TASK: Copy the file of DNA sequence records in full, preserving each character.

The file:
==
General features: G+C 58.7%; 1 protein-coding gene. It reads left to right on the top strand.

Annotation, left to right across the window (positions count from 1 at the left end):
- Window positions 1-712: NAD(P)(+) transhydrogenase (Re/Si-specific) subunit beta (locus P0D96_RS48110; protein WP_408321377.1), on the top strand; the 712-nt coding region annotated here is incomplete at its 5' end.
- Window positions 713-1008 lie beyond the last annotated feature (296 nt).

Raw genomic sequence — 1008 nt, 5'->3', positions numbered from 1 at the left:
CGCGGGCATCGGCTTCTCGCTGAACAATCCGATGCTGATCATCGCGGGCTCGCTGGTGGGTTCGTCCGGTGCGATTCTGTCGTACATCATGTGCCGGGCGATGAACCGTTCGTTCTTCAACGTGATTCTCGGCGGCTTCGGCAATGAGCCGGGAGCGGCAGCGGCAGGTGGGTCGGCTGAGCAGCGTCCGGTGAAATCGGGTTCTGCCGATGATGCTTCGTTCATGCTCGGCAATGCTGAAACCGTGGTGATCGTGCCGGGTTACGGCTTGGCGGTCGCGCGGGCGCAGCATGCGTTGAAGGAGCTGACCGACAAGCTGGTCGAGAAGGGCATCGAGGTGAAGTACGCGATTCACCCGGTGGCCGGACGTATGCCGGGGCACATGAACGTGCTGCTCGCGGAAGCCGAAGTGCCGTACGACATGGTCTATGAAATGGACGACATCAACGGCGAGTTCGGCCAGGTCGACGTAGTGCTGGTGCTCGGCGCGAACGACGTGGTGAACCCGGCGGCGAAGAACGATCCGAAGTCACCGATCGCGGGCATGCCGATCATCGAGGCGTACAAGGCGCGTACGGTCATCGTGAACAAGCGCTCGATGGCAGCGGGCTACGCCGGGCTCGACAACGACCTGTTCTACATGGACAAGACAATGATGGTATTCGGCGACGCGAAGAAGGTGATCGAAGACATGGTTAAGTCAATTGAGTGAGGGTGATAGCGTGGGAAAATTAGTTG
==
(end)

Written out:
General features: G+C 58.7%; 1 protein-coding gene. It reads left to right on the top strand.

Annotation, left to right across the window (positions count from 1 at the left end):
- Window positions 1-712: NAD(P)(+) transhydrogenase (Re/Si-specific) subunit beta (locus P0D96_RS48110; protein WP_408321377.1), on the top strand; the 712-nt coding region annotated here is incomplete at its 5' end.
- Window positions 713-1008 lie beyond the last annotated feature (296 nt).

Raw genomic sequence — 1008 nt, 5'->3', positions numbered from 1 at the left:
CGCGGGCATCGGCTTCTCGCTGAACAATCCGATGCTGATCATCGCGGGCTCGCTGGTGGGTTCGTCCGGTGCGATTCTGTCGTACATCATGTGCCGGGCGATGAACCGTTCGTTCTTCAACGTGATTCTCGGCGGCTTCGGCAATGAGCCGGGAGCGGCAGCGGCAGGTGGGTCGGCTGAGCAGCGTCCGGTGAAATCGGGTTCTGCCGATGATGCTTCGTTCATGCTCGGCAATGCTGAAACCGTGGTGATCGTGCCGGGTTACGGCTTGGCGGTCGCGCGGGCGCAGCATGCGTTGAAGGAGCTGACCGACAAGCTGGTCGAGAAGGGCATCGAGGTGAAGTACGCGATTCACCCGGTGGCCGGACGTATGCCGGGGCACATGAACGTGCTGCTCGCGGAAGCCGAAGTGCCGTACGACATGGTCTATGAAATGGACGACATCAACGGCGAGTTCGGCCAGGTCGACGTAGTGCTGGTGCTCGGCGCGAACGACGTGGTGAACCCGGCGGCGAAGAACGATCCGAAGTCACCGATCGCGGGCATGCCGATCATCGAGGCGTACAAGGCGCGTACGGTCATCGTGAACAAGCGCTCGATGGCAGCGGGCTACGCCGGGCTCGACAACGACCTGTTCTACATGGACAAGACAATGATGGTATTCGGCGACGCGAAGAAGGTGATCGAAGACATGGTTAAGTCAATTGAGTGAGGGTGATAGCGTGGGAAAATTAGTTG